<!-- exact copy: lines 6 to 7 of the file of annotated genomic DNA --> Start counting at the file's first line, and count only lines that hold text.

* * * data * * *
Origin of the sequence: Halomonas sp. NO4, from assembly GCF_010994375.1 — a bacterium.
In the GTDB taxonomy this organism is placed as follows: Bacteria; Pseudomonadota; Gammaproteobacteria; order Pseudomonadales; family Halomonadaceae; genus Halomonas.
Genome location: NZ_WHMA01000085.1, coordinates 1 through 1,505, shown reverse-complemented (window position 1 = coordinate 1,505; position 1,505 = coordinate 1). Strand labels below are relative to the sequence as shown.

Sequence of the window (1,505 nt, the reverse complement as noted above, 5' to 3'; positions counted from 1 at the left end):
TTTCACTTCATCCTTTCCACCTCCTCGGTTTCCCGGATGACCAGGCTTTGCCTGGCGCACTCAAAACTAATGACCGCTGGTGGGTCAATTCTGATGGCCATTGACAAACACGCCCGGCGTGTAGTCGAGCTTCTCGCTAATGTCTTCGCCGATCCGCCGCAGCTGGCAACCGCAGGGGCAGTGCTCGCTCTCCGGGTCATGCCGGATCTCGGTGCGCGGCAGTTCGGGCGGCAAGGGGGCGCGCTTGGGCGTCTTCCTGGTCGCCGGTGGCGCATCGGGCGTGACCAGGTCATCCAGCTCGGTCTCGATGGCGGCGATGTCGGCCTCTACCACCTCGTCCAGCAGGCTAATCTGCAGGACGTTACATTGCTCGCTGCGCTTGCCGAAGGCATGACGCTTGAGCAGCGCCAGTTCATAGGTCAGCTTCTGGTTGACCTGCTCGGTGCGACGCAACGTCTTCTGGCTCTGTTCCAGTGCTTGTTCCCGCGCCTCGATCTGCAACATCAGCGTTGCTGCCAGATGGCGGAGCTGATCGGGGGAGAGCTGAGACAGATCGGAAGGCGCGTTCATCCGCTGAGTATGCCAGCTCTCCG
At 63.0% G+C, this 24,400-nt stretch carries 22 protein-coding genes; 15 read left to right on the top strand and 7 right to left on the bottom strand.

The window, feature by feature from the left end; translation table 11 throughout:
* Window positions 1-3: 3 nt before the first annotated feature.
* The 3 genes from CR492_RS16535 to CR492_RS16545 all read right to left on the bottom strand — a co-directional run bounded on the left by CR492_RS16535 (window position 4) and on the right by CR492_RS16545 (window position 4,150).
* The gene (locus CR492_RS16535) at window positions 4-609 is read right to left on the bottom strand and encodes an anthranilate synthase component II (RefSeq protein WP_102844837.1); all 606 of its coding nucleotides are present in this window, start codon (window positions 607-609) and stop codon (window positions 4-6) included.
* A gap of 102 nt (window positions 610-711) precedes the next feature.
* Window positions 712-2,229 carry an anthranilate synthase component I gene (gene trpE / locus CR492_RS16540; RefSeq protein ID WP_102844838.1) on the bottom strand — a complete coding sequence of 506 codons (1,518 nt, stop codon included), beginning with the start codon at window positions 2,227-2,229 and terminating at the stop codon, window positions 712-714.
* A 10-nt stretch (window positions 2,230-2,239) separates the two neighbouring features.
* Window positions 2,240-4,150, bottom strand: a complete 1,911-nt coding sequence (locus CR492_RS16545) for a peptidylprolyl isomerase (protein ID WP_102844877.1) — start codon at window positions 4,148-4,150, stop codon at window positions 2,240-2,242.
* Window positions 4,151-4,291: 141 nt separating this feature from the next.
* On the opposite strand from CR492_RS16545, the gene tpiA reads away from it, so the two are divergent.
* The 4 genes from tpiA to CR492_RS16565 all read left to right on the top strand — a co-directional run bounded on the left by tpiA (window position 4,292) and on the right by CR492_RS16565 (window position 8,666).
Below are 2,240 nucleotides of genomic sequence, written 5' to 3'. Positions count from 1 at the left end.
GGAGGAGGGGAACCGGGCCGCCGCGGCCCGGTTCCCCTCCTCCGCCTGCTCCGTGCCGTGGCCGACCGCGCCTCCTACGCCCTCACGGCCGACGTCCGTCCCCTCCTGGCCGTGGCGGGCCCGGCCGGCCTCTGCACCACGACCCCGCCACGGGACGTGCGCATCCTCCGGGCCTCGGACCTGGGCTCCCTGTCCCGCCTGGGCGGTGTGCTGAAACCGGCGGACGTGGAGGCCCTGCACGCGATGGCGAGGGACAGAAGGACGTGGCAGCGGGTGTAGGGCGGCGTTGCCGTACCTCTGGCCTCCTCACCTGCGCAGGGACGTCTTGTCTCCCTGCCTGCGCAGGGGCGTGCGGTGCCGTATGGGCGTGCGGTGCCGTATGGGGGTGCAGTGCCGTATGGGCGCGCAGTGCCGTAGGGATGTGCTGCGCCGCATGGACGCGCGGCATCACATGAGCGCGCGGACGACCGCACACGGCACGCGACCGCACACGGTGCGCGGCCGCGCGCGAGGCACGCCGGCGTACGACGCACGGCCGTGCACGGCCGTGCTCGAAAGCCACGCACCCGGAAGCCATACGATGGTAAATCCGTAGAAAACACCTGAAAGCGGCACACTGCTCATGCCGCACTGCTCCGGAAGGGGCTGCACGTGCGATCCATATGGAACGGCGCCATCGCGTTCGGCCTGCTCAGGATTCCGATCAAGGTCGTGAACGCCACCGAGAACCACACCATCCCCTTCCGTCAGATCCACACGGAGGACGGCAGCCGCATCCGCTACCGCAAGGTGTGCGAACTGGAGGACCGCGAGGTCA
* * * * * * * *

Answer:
At 63.0% G+C, this 24,400-nt stretch carries 22 protein-coding genes; 15 read left to right on the top strand and 7 right to left on the bottom strand.

The window, feature by feature from the left end; translation table 11 throughout: